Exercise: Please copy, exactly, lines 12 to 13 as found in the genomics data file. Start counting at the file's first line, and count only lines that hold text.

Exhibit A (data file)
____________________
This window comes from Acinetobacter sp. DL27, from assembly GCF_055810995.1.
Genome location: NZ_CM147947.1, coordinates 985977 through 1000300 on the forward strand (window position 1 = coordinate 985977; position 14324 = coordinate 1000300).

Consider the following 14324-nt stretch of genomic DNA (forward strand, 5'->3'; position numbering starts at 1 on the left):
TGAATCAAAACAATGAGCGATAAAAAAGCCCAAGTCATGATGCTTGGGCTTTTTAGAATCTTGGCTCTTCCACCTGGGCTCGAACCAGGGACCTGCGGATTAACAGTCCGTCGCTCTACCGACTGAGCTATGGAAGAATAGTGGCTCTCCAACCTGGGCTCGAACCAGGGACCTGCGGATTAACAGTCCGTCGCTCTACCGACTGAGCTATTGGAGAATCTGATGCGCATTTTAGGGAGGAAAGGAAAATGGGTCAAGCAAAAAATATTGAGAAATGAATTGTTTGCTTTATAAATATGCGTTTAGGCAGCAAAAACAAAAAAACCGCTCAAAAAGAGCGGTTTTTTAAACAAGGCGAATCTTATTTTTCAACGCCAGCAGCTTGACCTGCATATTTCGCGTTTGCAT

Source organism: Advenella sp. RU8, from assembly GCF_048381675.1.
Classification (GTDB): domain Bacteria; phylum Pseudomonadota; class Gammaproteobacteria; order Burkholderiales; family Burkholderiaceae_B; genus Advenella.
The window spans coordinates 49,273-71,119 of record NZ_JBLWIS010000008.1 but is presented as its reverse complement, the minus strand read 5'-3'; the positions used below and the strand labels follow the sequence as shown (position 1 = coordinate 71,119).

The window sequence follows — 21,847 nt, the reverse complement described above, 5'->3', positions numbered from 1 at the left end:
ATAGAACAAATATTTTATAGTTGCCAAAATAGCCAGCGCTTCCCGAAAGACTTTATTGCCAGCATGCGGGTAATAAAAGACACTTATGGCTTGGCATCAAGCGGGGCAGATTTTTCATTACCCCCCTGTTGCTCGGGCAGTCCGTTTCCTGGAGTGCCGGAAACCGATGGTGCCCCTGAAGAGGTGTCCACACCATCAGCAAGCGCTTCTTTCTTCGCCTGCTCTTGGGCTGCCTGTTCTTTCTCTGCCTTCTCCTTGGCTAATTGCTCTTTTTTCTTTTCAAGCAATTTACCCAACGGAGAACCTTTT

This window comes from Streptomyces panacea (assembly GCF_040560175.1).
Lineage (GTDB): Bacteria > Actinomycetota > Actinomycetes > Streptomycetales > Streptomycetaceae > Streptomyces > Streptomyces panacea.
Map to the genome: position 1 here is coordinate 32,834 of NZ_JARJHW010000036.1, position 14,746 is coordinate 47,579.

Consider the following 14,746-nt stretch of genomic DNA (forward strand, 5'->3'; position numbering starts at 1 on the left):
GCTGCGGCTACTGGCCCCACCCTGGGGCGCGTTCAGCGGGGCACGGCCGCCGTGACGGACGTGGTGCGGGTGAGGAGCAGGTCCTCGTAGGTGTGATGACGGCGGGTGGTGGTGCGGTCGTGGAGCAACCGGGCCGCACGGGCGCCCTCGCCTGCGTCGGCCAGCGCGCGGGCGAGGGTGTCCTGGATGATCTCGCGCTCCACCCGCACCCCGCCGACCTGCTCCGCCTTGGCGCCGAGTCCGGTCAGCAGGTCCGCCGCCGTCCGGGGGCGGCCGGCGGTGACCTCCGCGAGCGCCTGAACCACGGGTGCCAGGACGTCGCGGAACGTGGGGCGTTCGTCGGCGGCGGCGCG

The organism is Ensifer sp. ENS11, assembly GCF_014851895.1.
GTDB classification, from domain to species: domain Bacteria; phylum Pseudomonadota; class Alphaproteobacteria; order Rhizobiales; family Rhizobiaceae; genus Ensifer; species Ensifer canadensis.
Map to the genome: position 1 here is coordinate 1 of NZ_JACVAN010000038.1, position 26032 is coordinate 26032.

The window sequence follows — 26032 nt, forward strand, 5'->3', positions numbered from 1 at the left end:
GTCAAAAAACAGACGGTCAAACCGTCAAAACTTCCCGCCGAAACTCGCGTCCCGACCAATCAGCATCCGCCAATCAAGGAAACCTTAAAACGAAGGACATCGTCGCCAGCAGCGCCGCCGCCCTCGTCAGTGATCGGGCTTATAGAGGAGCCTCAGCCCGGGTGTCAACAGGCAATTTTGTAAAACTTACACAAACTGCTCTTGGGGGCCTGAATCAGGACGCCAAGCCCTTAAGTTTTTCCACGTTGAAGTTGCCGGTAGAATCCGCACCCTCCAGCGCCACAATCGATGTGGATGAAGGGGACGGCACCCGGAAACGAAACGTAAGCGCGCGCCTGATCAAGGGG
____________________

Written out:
Map to the genome: position 1 here is coordinate 32,834 of NZ_JARJHW010000036.1, position 14,746 is coordinate 47,579.

Consider the following 14,746-nt stretch of genomic DNA (forward strand, 5'->3'; position numbering starts at 1 on the left):